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Clarissa's Blog

An academic's opinions on feminism, politics, literature, philosophy, teaching, academia, and a lot more.

Emotional Substitution 

If there were emotions or emotional expressions that were barred to you in childhood, as an adult you will play the game of emotional substitution with these forbidden or “bad” feelings. 

For instance, if you weren’t allowed to protest, your rebellious feelings in adulthood will manifest as tardiness, incapacity to stick to a deadline, laziness, forgetfulness. You will do everything- from work obligations to daily chores – a lot more slowly than you would otherwise. 

If you weren’t allowed to express anger, whenever you feel angry in adulthood, you’ll displace the anger into self-sabotage, self-harm, start having minor household accidents, bumping into things, etc. 

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7 thoughts on “Emotional Substitution 

  1. Demotrash on said:

    Oh boy, I really relate to the rebellious part. I’m just beginning to get over this, and I’m in my mid-20s.

    Liked by 1 person

    • Shakti on said:

      For instance, if you weren’t allowed to protest, your rebellious feelings in adulthood will manifest as tardiness, incapacity to stick to a deadline, laziness, forgetfulness. You will do everything- from work obligations to daily chores – a lot more slowly than you would otherwise.

      Don’t feel bad, sometimes there are people who are twice as old, or who are senior citizens who never get over this. Or maybe it’s ADD. I think it may be an epidemic in my family.

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      • Oh, absolutely. So many people live their lives feeling guilty over “being” a certain way when it’s not really who they are but just a learned defense mechanism.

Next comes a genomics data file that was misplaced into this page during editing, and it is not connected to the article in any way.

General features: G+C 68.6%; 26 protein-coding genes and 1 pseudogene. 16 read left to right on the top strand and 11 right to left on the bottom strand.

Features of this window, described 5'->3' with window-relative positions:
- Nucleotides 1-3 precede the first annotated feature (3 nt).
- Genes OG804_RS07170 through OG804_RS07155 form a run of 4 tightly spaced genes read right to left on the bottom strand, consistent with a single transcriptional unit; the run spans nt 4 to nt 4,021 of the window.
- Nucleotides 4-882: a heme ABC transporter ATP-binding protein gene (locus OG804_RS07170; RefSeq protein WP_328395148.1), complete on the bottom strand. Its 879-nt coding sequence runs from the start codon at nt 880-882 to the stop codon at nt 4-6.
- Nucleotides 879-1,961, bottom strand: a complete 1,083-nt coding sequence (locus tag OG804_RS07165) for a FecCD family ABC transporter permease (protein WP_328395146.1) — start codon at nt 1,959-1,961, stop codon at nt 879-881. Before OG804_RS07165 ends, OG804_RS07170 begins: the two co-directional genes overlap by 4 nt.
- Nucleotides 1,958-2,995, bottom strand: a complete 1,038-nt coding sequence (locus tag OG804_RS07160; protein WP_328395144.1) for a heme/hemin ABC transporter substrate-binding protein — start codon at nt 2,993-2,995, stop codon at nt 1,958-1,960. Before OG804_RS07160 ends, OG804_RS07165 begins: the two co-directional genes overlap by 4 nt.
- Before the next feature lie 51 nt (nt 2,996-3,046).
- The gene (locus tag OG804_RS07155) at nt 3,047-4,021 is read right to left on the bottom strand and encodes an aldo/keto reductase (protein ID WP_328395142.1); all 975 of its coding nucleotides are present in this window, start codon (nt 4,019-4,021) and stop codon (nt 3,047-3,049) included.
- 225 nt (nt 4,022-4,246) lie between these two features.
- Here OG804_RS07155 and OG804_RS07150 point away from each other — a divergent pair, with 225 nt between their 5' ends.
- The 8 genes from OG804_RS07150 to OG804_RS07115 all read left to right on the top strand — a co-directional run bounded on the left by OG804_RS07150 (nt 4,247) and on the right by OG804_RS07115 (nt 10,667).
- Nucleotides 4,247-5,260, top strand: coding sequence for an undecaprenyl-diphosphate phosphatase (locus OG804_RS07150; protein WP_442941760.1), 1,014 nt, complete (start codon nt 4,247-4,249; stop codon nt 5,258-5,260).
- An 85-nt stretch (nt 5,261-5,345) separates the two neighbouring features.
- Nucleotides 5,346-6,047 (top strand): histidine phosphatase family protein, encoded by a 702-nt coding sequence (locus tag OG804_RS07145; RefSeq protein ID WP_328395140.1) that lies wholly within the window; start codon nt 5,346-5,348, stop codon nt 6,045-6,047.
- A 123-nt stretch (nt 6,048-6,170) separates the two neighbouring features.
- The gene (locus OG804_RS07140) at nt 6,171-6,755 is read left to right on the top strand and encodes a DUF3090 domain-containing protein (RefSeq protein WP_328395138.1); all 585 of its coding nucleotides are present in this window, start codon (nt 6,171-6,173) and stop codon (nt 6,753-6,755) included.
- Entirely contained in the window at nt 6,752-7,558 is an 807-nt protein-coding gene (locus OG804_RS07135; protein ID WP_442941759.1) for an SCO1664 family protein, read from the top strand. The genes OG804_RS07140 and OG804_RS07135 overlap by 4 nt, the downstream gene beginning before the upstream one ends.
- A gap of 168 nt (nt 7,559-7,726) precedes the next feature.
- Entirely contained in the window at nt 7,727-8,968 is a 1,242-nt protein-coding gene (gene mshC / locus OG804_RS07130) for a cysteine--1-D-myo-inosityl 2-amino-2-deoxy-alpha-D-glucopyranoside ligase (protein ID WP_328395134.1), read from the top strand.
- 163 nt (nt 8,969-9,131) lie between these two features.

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      • Demotrash on said:

        I suspect I also have ADD, in addition. But this silly need to “rebel” is definitely there also.

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        • ADD is just a term that, in itself, explains nothing. Like autism, like OCD. There is a why behind the terms that the terms obscure and leave unexplored.

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          • Demotrash on said:

            I’m not too fussed either way. I just know advice targeted at people with ADHD is often helpful for me, so that’s handy.

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            • fluffymog on said:

              Yeah, with you on that – when turned into absolute rules or excuses, these terms are problematic. But when they act as labels to help direct people towards ways of improving whatever they want to improve in line with their own inclinations, and to help people move from self-blame (“I am weak/can’t focus and just aren’t trying hard enough”) to working on either why (“Who am I really rebelling against, and what might be a better strategy?”) or on acceptance and finding workable solutions (“OK, I struggle with doing one piece of work from start to finish, and with using whole days put aside for writing productively, even though that’s what our boss keeps telling us everyone should do – but if I have three pieces of writing on the go at different stages and spend 45 minutes on any one of them every working day, I will get writing done in a way which doesn’t feel like a battle”).

              For me, the challenge is to not berate myself! I think of it a bit like living with a toddler – small children NEED to battle and push against the world, it’s part of becoming fully human. But as adults sometimes we NEED to, say, get everyone out of the house wearing their rain gear in under three hours. Hearing “Put on your coat” sometimes feels like a life-threatening surrender to a small child, judging by the level of resistence and yelling which can ensue – but “do you want the red coat or the blue one?” allows some choice and is often a much quicker way to the desired result of a clad child. Write paper A feels very like put on your coat to my inner toddler, and whilst I’m working on WHY that is (a slow process, even with a counsellor/analyst to make the space and to guide my pokings), I get SO much more writing done when I start the morning with a choice of A, B or C! (note – I am not a parent, I just borrow my adorable and wonderful niece and visit friends with children, so this may be bad parenting practice…)

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